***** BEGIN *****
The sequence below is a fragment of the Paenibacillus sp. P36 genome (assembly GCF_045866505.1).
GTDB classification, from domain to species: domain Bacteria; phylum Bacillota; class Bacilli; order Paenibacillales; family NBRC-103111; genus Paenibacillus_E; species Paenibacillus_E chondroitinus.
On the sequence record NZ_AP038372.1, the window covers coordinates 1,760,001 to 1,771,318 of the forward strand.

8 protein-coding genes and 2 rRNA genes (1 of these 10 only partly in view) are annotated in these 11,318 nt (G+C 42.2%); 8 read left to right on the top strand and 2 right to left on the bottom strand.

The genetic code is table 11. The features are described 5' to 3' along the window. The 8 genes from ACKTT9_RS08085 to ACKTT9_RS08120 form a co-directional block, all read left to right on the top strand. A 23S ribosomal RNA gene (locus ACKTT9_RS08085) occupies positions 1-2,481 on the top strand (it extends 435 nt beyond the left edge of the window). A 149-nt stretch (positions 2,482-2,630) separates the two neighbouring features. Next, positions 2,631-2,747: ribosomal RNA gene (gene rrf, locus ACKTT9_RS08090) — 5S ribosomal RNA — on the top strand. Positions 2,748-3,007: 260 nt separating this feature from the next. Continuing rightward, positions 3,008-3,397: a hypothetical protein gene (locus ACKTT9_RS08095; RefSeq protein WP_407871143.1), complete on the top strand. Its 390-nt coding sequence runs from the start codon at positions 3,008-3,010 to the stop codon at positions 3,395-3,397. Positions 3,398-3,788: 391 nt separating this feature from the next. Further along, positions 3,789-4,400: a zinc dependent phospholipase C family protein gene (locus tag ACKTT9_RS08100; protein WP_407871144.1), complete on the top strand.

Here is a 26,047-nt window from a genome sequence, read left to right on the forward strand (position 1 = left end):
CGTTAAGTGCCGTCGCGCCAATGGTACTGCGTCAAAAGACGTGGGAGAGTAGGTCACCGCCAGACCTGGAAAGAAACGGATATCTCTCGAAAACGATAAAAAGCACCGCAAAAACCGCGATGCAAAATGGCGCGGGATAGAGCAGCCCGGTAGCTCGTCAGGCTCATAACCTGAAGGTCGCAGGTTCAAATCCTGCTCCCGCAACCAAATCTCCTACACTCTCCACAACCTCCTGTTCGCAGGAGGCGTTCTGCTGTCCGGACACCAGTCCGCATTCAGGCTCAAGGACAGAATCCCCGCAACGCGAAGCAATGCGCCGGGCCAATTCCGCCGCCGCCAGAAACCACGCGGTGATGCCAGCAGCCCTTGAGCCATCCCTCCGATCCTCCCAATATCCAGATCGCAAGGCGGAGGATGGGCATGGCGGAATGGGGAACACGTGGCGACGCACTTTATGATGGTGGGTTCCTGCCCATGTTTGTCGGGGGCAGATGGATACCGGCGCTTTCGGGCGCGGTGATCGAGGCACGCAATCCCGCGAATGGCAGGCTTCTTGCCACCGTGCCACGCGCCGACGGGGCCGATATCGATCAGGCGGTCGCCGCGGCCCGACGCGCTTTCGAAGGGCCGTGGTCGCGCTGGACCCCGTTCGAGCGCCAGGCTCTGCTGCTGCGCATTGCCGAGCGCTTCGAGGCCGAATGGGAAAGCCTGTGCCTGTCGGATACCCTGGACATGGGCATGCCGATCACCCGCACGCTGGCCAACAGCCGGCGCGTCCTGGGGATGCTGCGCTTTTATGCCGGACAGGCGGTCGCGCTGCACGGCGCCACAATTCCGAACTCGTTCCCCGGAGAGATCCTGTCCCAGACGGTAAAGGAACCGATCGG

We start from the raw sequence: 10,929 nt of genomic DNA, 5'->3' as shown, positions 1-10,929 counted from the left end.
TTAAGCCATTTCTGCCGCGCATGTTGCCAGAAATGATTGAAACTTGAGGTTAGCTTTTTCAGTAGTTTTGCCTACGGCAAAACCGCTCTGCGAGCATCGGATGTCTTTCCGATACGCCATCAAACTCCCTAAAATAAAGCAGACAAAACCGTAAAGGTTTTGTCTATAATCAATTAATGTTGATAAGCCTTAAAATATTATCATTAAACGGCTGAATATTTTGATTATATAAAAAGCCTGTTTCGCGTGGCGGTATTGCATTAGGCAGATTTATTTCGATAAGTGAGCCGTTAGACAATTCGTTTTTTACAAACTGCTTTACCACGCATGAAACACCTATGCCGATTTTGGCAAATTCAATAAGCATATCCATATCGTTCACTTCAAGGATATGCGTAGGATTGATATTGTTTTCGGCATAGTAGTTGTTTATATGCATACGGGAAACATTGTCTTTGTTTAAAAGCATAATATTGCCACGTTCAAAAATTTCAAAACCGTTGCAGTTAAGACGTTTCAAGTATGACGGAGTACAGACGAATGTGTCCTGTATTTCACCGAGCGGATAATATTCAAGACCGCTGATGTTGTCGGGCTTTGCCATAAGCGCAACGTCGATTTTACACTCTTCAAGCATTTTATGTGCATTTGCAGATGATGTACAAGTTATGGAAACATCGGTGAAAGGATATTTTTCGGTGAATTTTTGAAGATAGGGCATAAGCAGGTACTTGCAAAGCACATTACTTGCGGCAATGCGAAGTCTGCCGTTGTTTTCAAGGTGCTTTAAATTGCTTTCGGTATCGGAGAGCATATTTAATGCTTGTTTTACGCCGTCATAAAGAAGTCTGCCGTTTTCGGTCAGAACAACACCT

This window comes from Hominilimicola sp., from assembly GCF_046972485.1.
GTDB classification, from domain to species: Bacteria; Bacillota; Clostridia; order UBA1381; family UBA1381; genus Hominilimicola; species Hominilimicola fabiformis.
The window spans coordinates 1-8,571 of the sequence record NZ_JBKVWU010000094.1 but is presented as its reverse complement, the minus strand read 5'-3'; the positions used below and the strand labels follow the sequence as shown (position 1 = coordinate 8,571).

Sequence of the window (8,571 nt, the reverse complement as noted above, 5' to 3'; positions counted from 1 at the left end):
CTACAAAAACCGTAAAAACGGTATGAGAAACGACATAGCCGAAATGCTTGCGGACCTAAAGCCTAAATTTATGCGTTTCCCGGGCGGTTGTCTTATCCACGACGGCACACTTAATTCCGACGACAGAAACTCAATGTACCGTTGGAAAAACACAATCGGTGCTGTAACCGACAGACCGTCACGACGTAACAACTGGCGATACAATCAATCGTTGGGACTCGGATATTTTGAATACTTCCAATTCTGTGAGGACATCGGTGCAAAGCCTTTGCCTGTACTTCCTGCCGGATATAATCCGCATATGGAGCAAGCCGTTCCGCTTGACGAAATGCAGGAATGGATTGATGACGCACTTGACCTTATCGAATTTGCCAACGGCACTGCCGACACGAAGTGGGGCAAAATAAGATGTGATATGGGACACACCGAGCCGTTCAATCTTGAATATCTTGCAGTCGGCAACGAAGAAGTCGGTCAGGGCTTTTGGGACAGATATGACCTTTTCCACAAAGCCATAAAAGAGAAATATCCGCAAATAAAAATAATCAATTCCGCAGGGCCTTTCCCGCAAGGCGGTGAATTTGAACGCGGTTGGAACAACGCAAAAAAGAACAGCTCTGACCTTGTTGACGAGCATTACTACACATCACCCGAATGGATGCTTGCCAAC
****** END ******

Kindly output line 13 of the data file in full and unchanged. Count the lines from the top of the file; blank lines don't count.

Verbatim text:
Sequence of the window (8,571 nt, the reverse complement as noted above, 5' to 3'; positions counted from 1 at the left end):